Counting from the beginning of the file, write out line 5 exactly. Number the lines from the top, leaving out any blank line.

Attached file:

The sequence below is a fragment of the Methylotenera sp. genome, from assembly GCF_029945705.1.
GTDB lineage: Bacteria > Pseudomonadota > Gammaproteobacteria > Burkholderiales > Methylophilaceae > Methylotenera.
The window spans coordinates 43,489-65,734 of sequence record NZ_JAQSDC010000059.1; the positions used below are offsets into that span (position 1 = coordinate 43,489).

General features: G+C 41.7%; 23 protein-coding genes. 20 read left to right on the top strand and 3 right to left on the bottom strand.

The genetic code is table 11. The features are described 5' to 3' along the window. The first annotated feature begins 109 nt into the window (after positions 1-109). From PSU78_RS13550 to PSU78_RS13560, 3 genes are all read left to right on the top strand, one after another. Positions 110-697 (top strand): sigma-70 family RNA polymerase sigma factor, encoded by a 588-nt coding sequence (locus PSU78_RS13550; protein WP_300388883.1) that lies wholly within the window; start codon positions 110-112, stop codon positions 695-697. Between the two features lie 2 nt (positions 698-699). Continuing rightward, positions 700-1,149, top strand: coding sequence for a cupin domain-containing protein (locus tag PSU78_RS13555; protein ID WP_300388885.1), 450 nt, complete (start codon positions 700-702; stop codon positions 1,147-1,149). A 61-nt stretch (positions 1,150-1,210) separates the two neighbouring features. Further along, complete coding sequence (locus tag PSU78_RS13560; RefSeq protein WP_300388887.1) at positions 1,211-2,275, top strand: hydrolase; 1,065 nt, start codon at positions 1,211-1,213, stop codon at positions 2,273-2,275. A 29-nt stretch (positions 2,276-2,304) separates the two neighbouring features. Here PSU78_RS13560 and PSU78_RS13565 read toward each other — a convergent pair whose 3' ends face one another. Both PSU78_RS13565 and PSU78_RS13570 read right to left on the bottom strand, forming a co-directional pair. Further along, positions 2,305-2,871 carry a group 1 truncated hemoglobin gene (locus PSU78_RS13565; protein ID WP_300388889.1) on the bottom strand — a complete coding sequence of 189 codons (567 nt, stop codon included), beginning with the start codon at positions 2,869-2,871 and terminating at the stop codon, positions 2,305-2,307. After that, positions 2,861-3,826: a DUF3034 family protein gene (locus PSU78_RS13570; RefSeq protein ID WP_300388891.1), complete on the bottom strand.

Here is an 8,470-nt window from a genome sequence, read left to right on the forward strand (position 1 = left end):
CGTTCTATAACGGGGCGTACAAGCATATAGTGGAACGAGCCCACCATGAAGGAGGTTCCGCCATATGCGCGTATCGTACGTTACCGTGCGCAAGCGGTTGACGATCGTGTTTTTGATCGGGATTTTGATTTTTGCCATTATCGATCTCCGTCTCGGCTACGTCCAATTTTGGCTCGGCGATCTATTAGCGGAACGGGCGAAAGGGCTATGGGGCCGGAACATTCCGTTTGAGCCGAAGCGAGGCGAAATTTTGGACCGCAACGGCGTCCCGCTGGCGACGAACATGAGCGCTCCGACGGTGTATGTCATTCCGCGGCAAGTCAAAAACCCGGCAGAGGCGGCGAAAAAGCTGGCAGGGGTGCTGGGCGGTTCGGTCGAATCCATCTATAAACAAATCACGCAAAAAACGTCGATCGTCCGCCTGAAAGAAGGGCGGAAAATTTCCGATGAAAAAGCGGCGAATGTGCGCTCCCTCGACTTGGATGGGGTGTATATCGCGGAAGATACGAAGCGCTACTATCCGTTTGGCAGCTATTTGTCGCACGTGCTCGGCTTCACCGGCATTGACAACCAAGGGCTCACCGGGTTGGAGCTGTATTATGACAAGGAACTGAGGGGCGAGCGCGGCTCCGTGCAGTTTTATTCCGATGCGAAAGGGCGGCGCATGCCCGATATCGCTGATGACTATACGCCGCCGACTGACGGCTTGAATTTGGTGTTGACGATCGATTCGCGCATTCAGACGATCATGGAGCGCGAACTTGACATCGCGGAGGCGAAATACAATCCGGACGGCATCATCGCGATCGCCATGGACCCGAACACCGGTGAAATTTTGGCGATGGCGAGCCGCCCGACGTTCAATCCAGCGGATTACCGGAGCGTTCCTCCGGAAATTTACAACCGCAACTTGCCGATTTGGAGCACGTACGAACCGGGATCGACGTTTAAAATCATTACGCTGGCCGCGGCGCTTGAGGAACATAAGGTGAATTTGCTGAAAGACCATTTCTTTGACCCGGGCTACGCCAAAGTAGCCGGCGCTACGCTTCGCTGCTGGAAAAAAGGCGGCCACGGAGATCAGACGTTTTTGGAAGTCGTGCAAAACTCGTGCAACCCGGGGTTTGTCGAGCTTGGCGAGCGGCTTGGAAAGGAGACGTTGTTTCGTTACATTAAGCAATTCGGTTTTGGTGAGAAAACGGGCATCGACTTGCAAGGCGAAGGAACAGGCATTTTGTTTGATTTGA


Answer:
The genetic code is table 11. The features are described 5' to 3' along the window. The first annotated feature begins 109 nt into the window (after positions 1-109). From PSU78_RS13550 to PSU78_RS13560, 3 genes are all read left to right on the top strand, one after another. Positions 110-697 (top strand): sigma-70 family RNA polymerase sigma factor, encoded by a 588-nt coding sequence (locus PSU78_RS13550; protein WP_300388883.1) that lies wholly within the window; start codon positions 110-112, stop codon positions 695-697. Between the two features lie 2 nt (positions 698-699). Continuing rightward, positions 700-1,149, top strand: coding sequence for a cupin domain-containing protein (locus tag PSU78_RS13555; protein ID WP_300388885.1), 450 nt, complete (start codon positions 700-702; stop codon positions 1,147-1,149). A 61-nt stretch (positions 1,150-1,210) separates the two neighbouring features. Further along, complete coding sequence (locus tag PSU78_RS13560; RefSeq protein WP_300388887.1) at positions 1,211-2,275, top strand: hydrolase; 1,065 nt, start codon at positions 1,211-1,213, stop codon at positions 2,273-2,275. A 29-nt stretch (positions 2,276-2,304) separates the two neighbouring features. Here PSU78_RS13560 and PSU78_RS13565 read toward each other — a convergent pair whose 3' ends face one another. Both PSU78_RS13565 and PSU78_RS13570 read right to left on the bottom strand, forming a co-directional pair. Further along, positions 2,305-2,871 carry a group 1 truncated hemoglobin gene (locus PSU78_RS13565; protein ID WP_300388889.1) on the bottom strand — a complete coding sequence of 189 codons (567 nt, stop codon included), beginning with the start codon at positions 2,869-2,871 and terminating at the stop codon, positions 2,305-2,307. After that, positions 2,861-3,826: a DUF3034 family protein gene (locus PSU78_RS13570; RefSeq protein ID WP_300388891.1), complete on the bottom strand.